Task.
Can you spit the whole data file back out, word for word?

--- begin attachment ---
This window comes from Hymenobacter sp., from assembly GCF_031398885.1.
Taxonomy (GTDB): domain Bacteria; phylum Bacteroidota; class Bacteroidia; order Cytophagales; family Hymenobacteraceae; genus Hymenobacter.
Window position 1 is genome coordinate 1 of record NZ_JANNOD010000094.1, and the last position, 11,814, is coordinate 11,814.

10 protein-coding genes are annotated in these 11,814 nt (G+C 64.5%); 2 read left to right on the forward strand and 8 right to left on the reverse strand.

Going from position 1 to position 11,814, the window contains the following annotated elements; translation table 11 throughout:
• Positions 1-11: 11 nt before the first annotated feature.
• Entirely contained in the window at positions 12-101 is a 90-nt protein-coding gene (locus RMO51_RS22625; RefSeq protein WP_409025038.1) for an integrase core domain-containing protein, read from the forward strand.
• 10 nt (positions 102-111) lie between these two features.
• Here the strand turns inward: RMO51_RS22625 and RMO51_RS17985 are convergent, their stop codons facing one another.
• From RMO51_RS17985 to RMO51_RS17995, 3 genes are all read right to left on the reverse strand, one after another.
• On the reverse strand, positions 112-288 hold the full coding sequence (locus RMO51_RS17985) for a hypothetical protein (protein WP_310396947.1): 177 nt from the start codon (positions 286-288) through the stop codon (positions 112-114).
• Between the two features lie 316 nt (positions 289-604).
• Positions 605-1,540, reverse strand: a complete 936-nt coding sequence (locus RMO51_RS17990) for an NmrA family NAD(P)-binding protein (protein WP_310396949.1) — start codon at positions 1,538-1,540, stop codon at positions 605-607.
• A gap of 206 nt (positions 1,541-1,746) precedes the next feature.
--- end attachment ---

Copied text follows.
This window comes from Hymenobacter sp., from assembly GCF_031398885.1.
Taxonomy (GTDB): domain Bacteria; phylum Bacteroidota; class Bacteroidia; order Cytophagales; family Hymenobacteraceae; genus Hymenobacter.
Window position 1 is genome coordinate 1 of record NZ_JANNOD010000094.1, and the last position, 11,814, is coordinate 11,814.

10 protein-coding genes are annotated in these 11,814 nt (G+C 64.5%); 2 read left to right on the forward strand and 8 right to left on the reverse strand.

Going from position 1 to position 11,814, the window contains the following annotated elements; translation table 11 throughout:
• Positions 1-11: 11 nt before the first annotated feature.
• Entirely contained in the window at positions 12-101 is a 90-nt protein-coding gene (locus RMO51_RS22625; RefSeq protein WP_409025038.1) for an integrase core domain-containing protein, read from the forward strand.
• 10 nt (positions 102-111) lie between these two features.
• Here the strand turns inward: RMO51_RS22625 and RMO51_RS17985 are convergent, their stop codons facing one another.
• From RMO51_RS17985 to RMO51_RS17995, 3 genes are all read right to left on the reverse strand, one after another.
• On the reverse strand, positions 112-288 hold the full coding sequence (locus RMO51_RS17985) for a hypothetical protein (protein WP_310396947.1): 177 nt from the start codon (positions 286-288) through the stop codon (positions 112-114).
• Between the two features lie 316 nt (positions 289-604).
• Positions 605-1,540, reverse strand: a complete 936-nt coding sequence (locus RMO51_RS17990) for an NmrA family NAD(P)-binding protein (protein WP_310396949.1) — start codon at positions 1,538-1,540, stop codon at positions 605-607.
• A gap of 206 nt (positions 1,541-1,746) precedes the next feature.